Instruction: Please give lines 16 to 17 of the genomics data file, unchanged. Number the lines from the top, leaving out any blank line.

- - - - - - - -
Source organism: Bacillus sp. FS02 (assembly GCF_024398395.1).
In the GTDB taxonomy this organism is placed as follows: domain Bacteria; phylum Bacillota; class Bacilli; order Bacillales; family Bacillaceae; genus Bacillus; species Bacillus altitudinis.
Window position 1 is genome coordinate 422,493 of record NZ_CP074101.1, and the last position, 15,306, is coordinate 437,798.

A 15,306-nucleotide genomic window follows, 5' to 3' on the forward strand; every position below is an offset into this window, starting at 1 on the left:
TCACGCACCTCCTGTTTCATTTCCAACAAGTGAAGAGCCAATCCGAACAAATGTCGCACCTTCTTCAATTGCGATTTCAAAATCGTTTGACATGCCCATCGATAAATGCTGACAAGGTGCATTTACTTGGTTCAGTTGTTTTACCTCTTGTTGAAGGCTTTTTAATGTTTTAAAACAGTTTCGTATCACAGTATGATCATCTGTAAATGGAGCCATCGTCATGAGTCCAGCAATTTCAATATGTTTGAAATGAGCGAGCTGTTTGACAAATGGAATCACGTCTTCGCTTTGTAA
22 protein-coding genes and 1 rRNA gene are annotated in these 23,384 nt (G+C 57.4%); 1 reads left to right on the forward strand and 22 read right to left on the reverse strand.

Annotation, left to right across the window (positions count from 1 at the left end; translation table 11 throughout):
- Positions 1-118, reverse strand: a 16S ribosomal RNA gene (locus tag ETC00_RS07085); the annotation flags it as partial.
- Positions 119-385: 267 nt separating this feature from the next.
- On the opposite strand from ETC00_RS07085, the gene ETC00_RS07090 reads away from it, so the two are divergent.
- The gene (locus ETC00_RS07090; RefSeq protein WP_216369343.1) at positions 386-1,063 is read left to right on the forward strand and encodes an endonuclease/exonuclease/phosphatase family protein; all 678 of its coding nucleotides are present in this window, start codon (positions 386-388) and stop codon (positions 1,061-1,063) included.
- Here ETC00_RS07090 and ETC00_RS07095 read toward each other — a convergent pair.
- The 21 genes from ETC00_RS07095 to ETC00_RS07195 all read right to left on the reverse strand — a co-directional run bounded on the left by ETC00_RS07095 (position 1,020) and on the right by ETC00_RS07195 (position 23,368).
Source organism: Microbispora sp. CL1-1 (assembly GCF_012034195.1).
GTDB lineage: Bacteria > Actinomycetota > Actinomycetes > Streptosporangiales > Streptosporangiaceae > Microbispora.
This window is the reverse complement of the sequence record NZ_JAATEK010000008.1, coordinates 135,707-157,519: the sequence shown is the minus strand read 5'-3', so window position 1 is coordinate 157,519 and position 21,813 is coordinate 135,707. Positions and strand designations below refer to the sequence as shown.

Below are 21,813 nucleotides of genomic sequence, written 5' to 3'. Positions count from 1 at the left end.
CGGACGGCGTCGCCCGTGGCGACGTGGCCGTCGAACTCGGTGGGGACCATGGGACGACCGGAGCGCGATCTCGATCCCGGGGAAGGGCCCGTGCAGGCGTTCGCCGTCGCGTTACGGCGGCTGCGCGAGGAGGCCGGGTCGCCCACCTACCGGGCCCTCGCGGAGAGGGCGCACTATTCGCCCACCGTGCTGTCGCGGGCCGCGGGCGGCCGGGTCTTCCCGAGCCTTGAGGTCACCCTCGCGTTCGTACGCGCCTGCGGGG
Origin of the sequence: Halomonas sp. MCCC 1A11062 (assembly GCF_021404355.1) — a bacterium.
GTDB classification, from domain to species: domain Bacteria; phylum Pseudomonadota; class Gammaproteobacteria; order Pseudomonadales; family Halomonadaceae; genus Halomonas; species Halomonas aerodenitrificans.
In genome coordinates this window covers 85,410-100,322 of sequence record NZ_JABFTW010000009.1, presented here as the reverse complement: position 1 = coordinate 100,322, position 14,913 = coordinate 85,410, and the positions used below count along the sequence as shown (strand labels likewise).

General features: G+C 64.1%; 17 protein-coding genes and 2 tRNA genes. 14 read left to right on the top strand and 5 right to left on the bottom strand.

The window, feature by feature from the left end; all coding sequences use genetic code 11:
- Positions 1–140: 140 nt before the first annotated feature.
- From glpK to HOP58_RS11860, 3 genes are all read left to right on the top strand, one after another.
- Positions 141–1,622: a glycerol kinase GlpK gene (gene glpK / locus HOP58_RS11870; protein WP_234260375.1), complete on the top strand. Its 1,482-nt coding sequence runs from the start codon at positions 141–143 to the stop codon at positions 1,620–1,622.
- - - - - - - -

This window is the reverse complement of the sequence record NZ_JAATEK010000008.1, coordinates 135,707-157,519: the sequence shown is the minus strand read 5'-3', so window position 1 is coordinate 157,519 and position 21,813 is coordinate 135,707. Positions and strand designations below refer to the sequence as shown.

Below are 21,813 nucleotides of genomic sequence, written 5' to 3'. Positions count from 1 at the left end.